How Scotland found a wing in Nashville, Tennessee
Raised as a boy in Dolly Parton country, Tommy Seymour aims to be a big hit against Springboks
Sunday 17 November 2013
From an infestation of parasitic worms churning up the Murrayfield pitch to key men absent injured and two of their players learning in midweek they faced a charge of assault, Scotland were not short of a hard-luck story even before taking on the formidable Springboks in Edinburgh this afternoon.
And you might think the man to put words and music to it would be Tommy Seymour, the Scots' recently-capped wing who spent the first nine years of his life in the country-and-western capital of Nashville, Tennessee. "I'd love to tell you I put on my Dolly Parton CDs when I drive home down the M8 but I don't," said Seymour, who scored two tries on his home debut against Japan last weekend.
So the Seymour business is rugby, not song-writing, but it is clear from his conversation that Scotland have been "working 9 to 5" or even longer on ideas to beat the Boks – after just two wins in 14 meetings during the open era, they could do with a few – while Scott Johnson, the interim head coach, has disobeyed any Tammy Wynette exhortation to "Stand by your man"; instead demoting the captain Kelly Brown from the team who beat the Japanese 42-17.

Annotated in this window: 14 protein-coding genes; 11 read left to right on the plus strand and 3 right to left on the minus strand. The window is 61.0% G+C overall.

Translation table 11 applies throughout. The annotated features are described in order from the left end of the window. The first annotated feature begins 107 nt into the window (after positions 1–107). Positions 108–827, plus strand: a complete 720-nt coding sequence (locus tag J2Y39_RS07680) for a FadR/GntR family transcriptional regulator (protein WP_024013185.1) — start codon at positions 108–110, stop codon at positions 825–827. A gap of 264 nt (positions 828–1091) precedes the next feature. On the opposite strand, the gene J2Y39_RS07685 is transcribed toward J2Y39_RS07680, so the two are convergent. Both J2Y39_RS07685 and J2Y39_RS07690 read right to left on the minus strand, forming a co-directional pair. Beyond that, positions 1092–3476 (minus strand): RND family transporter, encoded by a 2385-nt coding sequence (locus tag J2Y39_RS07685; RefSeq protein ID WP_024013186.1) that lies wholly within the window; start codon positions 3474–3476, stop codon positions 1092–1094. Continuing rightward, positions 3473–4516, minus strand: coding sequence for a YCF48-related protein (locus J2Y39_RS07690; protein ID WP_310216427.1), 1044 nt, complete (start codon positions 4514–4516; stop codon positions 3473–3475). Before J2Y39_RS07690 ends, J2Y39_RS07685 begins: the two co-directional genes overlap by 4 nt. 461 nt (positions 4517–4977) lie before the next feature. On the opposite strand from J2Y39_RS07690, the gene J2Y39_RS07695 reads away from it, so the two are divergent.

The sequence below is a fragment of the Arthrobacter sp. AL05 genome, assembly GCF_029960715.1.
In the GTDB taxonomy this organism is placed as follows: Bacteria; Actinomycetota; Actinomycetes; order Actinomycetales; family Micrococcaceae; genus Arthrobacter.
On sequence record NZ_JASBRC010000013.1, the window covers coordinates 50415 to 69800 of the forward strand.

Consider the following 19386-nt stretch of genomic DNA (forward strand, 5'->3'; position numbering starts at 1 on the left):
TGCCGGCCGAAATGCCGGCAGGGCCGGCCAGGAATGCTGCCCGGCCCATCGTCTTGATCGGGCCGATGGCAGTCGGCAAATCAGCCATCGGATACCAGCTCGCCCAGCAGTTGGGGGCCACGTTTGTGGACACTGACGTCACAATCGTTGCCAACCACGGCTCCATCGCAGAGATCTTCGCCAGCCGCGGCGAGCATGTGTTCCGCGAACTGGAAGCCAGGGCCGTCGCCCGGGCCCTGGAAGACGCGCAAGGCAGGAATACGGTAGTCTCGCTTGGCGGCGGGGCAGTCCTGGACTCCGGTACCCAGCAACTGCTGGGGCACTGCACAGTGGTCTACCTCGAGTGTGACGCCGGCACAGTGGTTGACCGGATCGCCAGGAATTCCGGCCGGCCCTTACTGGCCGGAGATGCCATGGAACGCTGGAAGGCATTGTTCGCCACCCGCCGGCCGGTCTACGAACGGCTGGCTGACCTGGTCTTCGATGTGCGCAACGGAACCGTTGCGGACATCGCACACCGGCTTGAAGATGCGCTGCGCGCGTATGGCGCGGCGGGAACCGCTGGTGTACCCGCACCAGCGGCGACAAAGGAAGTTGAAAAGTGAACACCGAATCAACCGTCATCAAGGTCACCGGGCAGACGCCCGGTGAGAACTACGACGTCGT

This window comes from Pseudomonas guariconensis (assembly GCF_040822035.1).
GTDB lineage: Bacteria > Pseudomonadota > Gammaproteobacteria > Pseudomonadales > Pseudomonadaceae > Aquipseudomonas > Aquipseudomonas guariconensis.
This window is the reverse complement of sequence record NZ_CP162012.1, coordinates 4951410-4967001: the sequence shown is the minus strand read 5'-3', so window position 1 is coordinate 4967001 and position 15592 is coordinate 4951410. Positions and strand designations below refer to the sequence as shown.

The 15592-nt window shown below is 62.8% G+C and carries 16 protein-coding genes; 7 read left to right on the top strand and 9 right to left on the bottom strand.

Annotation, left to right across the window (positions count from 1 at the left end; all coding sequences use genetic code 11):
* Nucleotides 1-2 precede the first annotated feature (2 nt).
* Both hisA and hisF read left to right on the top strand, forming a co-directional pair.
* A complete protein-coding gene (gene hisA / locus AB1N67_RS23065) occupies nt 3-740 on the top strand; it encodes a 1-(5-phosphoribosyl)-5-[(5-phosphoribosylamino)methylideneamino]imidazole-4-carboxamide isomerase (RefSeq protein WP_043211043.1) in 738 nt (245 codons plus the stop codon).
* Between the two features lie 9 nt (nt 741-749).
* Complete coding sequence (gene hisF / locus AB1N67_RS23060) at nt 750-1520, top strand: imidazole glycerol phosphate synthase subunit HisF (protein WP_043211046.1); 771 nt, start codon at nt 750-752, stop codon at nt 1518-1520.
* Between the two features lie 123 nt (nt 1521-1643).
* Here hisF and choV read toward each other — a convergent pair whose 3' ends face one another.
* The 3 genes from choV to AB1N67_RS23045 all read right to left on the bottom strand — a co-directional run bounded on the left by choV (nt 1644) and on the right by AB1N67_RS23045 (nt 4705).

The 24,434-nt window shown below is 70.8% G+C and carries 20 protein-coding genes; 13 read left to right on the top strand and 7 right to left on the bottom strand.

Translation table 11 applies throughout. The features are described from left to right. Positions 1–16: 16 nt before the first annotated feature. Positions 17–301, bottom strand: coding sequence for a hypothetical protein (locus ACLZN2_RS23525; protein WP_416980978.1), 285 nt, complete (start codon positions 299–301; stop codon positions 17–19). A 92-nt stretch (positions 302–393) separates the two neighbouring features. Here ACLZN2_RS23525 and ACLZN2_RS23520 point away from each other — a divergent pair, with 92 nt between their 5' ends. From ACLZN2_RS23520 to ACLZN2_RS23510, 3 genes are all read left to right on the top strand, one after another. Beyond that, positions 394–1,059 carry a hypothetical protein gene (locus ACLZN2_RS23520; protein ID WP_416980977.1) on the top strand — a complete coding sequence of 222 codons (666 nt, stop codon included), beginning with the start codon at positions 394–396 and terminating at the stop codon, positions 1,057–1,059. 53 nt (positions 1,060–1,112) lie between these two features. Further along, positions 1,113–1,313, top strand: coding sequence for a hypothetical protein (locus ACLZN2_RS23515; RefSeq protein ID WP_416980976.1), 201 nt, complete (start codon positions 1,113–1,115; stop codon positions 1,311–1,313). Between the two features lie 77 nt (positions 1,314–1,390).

The Scotland back-row will now feature more of an orthodox openside flanker in John Barclay alongside Alasdair Strokosch and David Denton. And the loss of the hugely promising Matt Scott with a broken hand gives Saracens' Duncan Taylor a chance at inside centre; while the full-back Sean Maitland and bench prop Ryan Grant are among four players who will appear in court next month after an alleged incident at a kebab shop in Glasgow in October. This is all in addition to the injuries to Stuart Hogg and Tim Visser, which have usher Seymour centre-stage.
However, the name tugging at Seymour's heartstrings since last week has not been Kenny Rogers but Kenki Fukuoka, the left wing who caught him defending too narrowly in one first-half break before scoring Japan's two tries. JP Pietersen and Bryan Habana, two Boks with world- renowned reputations, are up next. By the same token, Seymour was well positioned for his two finishes, tight to the touchline in the 32nd minute and in a load of space from the fly-half Ruaridh Jackson's long pass in the 55th, in between Murrayfield groundsmen angrily repairing troublesome divots.
"There might be some people out there who will take two tries and be very happy but the defensive side took the shine off it for me," Seymour said. "At the same time it is a great reality check. I need to make sure that come Sunday I can make those hits by making better reads."
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